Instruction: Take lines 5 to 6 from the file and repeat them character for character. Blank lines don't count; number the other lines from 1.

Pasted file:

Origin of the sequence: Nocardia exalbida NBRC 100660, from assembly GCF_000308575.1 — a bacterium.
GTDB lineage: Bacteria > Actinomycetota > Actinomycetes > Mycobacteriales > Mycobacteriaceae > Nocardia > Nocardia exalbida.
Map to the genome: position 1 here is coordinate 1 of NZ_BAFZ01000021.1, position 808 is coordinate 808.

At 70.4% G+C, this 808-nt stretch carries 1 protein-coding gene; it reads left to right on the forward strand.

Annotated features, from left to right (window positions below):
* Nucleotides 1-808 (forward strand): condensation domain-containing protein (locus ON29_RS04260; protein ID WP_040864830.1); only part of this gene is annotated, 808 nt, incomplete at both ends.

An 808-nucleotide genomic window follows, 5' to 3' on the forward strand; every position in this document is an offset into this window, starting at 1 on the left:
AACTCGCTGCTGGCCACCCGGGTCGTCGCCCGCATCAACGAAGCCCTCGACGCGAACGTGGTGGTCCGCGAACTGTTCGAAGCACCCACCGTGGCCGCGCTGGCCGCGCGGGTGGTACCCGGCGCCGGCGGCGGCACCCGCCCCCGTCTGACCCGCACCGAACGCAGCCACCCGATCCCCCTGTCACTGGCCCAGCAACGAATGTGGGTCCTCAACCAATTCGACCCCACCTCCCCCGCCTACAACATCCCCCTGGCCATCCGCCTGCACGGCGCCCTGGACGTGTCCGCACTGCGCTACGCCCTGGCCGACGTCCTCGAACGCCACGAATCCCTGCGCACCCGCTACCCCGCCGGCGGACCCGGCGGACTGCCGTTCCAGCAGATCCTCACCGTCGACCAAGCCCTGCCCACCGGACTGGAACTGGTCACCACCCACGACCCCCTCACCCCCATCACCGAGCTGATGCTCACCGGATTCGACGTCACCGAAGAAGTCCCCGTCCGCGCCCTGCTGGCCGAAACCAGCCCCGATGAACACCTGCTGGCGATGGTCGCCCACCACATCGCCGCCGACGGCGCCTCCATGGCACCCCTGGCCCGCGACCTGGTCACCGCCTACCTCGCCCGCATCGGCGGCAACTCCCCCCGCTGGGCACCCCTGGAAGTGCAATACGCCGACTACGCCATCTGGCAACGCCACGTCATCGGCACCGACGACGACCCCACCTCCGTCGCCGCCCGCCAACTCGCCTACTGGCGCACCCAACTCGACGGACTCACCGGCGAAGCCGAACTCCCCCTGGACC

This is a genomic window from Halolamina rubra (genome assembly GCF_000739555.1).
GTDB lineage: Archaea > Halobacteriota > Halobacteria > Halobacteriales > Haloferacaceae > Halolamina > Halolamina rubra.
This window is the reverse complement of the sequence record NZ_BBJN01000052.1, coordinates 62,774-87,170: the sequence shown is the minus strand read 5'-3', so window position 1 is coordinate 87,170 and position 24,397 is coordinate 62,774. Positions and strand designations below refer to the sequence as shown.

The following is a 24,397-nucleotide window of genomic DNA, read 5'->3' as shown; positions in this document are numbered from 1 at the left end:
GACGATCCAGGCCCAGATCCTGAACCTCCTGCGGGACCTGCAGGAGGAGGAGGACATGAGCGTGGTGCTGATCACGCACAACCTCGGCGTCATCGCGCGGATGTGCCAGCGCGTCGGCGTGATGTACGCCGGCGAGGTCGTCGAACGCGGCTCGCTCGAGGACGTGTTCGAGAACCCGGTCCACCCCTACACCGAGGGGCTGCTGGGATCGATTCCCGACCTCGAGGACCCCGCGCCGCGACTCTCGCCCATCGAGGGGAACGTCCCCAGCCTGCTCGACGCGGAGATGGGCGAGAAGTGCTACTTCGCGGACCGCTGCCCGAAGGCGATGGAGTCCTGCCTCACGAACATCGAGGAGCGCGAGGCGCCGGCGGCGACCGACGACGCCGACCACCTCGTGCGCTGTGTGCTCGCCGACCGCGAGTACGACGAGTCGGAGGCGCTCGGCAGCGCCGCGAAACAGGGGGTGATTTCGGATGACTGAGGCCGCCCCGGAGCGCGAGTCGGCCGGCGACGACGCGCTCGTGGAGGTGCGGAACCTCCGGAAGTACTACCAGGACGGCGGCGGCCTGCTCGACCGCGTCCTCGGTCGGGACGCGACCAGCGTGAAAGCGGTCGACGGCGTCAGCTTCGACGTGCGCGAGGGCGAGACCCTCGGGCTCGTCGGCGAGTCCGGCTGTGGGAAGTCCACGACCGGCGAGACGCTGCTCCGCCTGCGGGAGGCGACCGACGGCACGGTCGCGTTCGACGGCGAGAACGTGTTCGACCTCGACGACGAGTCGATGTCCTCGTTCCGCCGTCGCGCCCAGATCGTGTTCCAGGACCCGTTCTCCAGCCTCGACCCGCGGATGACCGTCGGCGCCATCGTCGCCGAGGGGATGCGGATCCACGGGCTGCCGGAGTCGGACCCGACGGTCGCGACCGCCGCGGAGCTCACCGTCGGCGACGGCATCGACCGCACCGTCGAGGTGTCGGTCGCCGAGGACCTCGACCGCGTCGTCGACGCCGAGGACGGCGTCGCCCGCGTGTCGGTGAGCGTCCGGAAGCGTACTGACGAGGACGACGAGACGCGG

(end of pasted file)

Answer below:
Annotated features, from left to right (window positions below):
* Nucleotides 1-808 (forward strand): condensation domain-containing protein (locus ON29_RS04260; protein ID WP_040864830.1); only part of this gene is annotated, 808 nt, incomplete at both ends.